A hurtful remark by one parent to another sparked a mass play date in Auckland on Saturday in support of six-year-old disabled boy Charlie Gordon-Stables.
The youngster with cerebral palsy found himself the unwitting guest-of-honour at the Takapuna event, attended by strangers touched by his mum's recent brush with discrimination.
Tumbling through those early years should be child's play. But Charlie has endured a lifetime of sideways glances, and now an unfortunate verbal attack.
Visiting a beachside playground recently with his mum, Charlie had a seizure and two other mothers wanted him gone.
"One mum said I should reconsider coming to the park because Charlie was frightening their children," says mother Kirstin McKendry.
But on Saturday dozens angry at reading about her ordeal on Facebook came out in support, for what they're calling "Charlie's play date".
"I was appalled that people should see Charlie as someone that should be shut away or shied away from. That's just wrong," says Bart Couprie.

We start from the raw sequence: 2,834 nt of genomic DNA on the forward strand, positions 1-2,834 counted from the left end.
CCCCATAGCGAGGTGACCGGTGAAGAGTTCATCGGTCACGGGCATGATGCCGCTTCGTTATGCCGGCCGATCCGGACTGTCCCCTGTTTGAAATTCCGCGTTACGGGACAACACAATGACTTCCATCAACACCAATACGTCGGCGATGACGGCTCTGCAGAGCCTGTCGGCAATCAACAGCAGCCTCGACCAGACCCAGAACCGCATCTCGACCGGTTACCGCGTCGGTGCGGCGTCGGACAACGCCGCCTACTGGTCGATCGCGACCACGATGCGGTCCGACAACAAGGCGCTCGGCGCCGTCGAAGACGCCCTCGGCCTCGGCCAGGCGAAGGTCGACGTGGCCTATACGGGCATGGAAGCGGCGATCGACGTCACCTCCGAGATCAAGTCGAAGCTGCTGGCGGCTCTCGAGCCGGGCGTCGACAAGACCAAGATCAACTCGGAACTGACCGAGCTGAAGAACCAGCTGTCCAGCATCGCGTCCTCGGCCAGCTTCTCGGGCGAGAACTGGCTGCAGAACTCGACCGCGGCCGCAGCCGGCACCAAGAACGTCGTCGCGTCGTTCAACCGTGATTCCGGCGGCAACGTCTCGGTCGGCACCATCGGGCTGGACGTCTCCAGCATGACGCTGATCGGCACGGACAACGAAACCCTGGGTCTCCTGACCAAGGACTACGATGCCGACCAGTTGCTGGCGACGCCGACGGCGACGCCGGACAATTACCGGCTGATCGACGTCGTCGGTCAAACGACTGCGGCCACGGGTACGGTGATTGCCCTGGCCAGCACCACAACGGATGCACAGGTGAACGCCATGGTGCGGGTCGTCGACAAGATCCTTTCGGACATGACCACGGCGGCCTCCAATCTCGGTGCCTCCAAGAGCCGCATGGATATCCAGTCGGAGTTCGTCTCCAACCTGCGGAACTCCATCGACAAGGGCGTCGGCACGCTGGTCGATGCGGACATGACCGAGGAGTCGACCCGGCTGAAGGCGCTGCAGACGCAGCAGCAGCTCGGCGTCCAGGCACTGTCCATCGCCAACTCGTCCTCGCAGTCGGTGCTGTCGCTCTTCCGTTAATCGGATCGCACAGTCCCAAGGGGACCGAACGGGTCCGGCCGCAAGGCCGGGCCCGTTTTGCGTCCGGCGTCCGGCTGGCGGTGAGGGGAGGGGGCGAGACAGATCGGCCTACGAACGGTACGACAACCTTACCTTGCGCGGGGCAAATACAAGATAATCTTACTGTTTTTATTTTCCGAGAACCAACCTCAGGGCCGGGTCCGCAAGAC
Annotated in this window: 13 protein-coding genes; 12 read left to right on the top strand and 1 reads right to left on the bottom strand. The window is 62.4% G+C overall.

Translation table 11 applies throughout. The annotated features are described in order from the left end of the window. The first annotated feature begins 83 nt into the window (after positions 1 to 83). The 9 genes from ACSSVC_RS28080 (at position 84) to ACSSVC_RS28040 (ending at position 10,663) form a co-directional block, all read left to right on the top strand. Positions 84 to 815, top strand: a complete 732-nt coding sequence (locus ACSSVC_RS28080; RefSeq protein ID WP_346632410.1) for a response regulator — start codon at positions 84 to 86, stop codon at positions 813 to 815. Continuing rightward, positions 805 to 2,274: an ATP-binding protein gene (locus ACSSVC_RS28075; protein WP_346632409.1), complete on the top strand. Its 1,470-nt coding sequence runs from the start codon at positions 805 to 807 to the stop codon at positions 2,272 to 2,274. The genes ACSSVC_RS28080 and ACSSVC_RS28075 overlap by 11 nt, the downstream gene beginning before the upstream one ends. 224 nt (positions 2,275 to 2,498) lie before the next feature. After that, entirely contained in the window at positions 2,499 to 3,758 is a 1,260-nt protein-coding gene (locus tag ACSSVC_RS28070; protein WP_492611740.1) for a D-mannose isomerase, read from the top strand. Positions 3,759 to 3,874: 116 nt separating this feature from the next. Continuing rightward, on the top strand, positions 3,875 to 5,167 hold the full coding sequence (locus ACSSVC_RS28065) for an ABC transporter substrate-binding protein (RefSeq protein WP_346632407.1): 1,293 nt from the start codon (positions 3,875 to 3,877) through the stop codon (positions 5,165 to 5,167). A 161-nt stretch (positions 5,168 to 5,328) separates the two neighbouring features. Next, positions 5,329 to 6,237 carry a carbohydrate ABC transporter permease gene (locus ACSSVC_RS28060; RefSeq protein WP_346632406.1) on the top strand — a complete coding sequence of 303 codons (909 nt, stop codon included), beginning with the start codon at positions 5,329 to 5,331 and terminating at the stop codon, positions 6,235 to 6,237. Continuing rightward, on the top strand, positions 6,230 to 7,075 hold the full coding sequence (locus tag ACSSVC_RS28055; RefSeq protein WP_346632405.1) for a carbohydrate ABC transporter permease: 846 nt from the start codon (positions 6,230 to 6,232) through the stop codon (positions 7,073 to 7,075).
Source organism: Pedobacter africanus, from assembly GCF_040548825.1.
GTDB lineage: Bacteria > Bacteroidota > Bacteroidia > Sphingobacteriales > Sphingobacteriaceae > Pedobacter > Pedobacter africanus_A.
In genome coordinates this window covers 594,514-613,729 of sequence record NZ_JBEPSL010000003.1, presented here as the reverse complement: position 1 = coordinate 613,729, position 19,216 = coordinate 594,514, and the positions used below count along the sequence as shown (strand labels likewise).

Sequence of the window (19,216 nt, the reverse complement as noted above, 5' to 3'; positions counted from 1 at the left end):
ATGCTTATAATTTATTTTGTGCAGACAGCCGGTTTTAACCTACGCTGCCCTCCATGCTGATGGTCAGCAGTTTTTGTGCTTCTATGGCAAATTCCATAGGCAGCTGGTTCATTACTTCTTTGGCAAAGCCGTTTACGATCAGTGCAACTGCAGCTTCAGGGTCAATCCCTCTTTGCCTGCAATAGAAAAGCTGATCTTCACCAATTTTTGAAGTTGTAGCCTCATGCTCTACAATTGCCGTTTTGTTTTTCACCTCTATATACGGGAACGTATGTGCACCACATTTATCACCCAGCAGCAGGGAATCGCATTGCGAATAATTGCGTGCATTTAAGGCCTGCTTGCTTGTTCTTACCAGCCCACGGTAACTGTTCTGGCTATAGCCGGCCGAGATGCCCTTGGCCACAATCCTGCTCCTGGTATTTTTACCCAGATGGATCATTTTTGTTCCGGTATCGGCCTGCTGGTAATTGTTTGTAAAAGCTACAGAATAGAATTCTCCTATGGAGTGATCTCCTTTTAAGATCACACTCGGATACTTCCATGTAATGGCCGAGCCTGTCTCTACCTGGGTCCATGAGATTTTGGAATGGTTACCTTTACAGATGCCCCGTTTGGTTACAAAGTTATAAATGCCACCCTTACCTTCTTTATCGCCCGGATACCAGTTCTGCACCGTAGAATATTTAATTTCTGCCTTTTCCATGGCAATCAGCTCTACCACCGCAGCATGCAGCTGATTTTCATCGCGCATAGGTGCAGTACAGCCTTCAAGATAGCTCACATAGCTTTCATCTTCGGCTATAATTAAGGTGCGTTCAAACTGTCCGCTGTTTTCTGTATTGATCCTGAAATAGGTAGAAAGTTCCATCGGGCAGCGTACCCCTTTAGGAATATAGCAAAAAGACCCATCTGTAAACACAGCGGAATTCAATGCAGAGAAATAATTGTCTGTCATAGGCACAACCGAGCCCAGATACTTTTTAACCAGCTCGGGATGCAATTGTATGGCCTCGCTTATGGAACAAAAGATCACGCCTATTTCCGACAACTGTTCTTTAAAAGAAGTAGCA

And Charlie, what does he reckon?
"Charlie's a little bit sleepy this morning, but the important thing is any time he does want to come here and his mum wants to come out, now she knows she is always welcome," says organiser Sarah Thorne.
Ms McKendry is heartened by Saturday's gesture, but will still be wary while out and about.
"People come up to you and pull their children away and look disgusted at you for some reason," she says.
It's a reality check for Kiwis in a week that Australia's Pauline Hansen said autistic children shouldn't be in mainstream classrooms.
"New Zealanders are better than that and we know we are, and we need to show that with events like this," Ms Thorne says.
Just the sound of kids playing gives Charlie a lift, Saturday may just be one of his biggest highs yet.